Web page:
Archives for March 2022

Crisis in Ukraine

The new art display in the library gallery is of posters brought to Castleton by two Ukrainian artists as part of a cultural exchange with art professor Bill Ramage. Come take a look and learn more about poster art of post-Soviet Ukraine, and read about the origin of the posters and Professor Ramage’s visit to Ukraine in 1993.

The new book display in the library is of books related to the crisis in Ukraine. While the amount of violence and destruction unleashed on civilians seems incomprehensible, we can strive to understand more about the region, the history of the region, military aggression in general, Russian leadership, what justice there might be for war crimes, and the experiences of war refugees, for example.

The Atlantic magazine recently posted an article, “Nine Books to Read to Understand the War in Ukraine.” The CU library is ordering the ones recommended that VSC libraries don’t yet own. In the meantime, CU faculty, staff and students can request books we don’t have through interlibrary loan.

In addition to books, there are lots of resources online to consult. Several university libraries have created guides to learning resources related to this crisis. Here are links to a few of those. Certainly there’s a lot to learn in order to begin to understand recent events.

The library of the North Atlantic Treaty Organization (NATO): The Russian Invasion of Ukraine – Special Focus

University of Minnesota Libraries Research Guide on the Conflict in Ukraine

Portland State University: Invasion of Ukraine

Open Education Week

It’s Open Education Week, sponsored by Open Education Global, “a member-based, global, non-profit supporting the development and use of open education around the world to:

  • expand access to education enabling every person on earth to access and contribute
  • improve the quality of education
  • make education more affordable
  • improve student success
  • foster collaboration and sharing through co-creation of education materials and the freedom to use, customize, improve and redistribute them
  • generate pedagogical innovation using the collaborative, interactive culture of the Internet
  • foster international partnerships and a global participatory culture of learning, creating, sharing and cooperation”

About Open Education

Also from the Open Education Global website: “Open education is an attitude, a practice, and a method of teaching that inspires inquiry, equal access to course materials, and sharing lessons and materials with the wider community. At the center of open education is the belief that education is strengthened when shared openly. Open education relies on open educational resources (OER) and open licensing.”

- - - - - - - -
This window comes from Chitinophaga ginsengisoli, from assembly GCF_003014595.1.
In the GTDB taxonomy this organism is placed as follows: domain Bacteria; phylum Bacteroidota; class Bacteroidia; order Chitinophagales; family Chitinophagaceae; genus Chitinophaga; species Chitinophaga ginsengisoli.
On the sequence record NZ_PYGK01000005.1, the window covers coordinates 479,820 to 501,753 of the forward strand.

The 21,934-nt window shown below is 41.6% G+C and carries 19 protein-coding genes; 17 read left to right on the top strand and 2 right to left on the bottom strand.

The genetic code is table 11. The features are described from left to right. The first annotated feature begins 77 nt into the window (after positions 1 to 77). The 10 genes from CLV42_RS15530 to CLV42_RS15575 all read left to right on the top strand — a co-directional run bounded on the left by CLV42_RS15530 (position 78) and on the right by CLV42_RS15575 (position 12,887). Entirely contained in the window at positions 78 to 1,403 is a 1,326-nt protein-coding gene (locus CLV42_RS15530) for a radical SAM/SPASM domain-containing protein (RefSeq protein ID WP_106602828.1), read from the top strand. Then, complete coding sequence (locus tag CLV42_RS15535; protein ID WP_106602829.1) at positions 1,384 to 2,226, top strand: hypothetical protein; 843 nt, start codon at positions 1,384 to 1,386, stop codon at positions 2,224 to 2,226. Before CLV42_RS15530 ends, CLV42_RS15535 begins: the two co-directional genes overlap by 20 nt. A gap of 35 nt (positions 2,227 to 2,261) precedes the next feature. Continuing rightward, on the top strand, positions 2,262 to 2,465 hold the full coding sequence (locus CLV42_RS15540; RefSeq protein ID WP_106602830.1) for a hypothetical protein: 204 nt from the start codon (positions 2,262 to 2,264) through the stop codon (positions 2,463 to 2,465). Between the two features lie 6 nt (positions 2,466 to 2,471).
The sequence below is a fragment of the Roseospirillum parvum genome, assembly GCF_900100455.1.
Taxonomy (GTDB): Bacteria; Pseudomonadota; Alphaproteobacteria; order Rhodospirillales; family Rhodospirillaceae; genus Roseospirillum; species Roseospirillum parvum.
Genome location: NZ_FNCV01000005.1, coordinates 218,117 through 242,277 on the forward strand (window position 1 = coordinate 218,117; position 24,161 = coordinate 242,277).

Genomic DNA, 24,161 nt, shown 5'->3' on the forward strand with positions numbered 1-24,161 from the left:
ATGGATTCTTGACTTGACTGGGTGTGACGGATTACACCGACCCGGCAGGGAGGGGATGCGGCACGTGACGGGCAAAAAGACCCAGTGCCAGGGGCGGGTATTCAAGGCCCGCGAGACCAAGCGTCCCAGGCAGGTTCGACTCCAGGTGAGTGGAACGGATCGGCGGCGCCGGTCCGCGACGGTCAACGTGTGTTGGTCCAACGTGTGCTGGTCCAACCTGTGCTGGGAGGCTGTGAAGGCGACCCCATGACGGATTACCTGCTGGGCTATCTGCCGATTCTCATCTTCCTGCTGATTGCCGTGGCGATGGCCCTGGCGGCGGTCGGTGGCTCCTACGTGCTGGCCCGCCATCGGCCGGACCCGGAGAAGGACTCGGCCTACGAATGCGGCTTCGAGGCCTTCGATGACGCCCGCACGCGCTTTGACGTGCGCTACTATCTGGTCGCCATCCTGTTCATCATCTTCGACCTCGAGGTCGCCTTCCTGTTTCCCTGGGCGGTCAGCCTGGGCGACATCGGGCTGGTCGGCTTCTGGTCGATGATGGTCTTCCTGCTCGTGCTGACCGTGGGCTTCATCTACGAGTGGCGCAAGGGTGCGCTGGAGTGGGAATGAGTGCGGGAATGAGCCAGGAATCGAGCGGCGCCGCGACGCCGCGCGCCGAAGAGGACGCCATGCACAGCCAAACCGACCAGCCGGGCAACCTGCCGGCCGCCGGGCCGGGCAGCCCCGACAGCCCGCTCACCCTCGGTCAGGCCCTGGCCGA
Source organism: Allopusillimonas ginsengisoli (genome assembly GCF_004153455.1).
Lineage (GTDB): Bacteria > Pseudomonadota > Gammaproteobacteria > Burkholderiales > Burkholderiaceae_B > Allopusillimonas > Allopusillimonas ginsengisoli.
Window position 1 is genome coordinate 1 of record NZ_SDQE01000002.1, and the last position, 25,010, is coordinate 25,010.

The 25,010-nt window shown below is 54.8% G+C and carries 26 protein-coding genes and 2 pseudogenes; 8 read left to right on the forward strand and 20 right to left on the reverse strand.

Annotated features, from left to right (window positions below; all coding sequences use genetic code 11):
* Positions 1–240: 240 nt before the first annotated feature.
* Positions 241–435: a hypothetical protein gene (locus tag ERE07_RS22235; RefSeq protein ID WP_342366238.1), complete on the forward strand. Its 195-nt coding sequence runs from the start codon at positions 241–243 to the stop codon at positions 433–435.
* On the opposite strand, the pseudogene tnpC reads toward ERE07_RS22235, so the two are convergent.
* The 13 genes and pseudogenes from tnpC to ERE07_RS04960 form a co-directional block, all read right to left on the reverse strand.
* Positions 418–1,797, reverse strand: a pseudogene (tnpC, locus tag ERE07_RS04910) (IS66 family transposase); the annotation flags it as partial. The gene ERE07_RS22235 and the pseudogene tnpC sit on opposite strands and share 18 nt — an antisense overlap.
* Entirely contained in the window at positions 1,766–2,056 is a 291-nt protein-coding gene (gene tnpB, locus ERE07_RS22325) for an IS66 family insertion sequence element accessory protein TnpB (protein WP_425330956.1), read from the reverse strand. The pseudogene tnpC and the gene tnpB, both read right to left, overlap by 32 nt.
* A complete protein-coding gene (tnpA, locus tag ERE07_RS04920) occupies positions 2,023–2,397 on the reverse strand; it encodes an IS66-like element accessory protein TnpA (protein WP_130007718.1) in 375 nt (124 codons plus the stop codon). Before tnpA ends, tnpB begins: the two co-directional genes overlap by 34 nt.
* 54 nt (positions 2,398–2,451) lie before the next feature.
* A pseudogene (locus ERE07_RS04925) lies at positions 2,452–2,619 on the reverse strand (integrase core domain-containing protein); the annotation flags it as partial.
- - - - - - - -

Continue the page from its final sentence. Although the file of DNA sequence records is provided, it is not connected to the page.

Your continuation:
See the resources the CU library has compiled and learn more on our
OER and Open Access Resources guide

About Open Educational Resources

Again from the Open Education Global website: “OER are teaching, learning and research materials in any medium – digital or otherwise – that reside in the public domain or have been released under an open license that permits no-cost access, use, adaptation and redistribution by others with no or limited restrictions.

OER come with 5R permissions including the permission to:

  1. Retain – the right to create, own, and control copies of the content;
  2. Reuse – the right to use the content in a wide range of ways;
  3. Revise – the right to adapt, adjust, modify, or alter the content itself;
  4. Remix – the right to combine the original or revised content with other material to create something new;
  5. Redistribute – the right to share copies of the original content, the revisions, or the remixes with others.

OER can include textbooks, instructional materials, interactive simulations, lesson plans, full courses, and even complete degrees (often called Z-Degrees). A popular example of OER is open textbooks that are funded, published and licensed to be freely used, adapted, and distributed. These books can be downloaded for no cost, or printed at low cost offering significant savings, compared to expensive proprietary textbooks. OER provide academic freedom to customize, localize, translate, and update as required. OER expand and enhance the academic offering of an institution.

OER are typically stored and distributed through web sites, platforms or repositories that provide search, view and download capabilities.”

Women’s History Month Book Display and Events

There’s a new book display up in the library in honor of Women’s History Month. The theme for this year’s Women’s History Month book display is taken from a quote by 19th century author and activist Emma Lazarus, the author of the poem at the base of the Statue of Liberty.

“Until we are all free, we are none of us free.”

― Emma Lazarus

This idea was later echoed by Martin Luther King, Jr. and Nelson Mandela. King and Mandela were working toward freedom from racism and apartheid. Lazarus was encouraging American Jews to consider Jews in other parts of the world when she wrote these words in “Epistle to the Hebrews” in 1882.

The books collected in this month’s display consider impediments to women’s freedom in the U.S. and around the world, like gender-based violence and limits on reproductive freedom, and efforts to expand women’s rights and freedoms. Check them out!

And consider attending events and programs recognizing Women’s History Month on campus, including a book discussion on the book A Woman is No Man on Thursday, March 31. To obtain a copy of the book, you can use the library’s interlibrary loan service.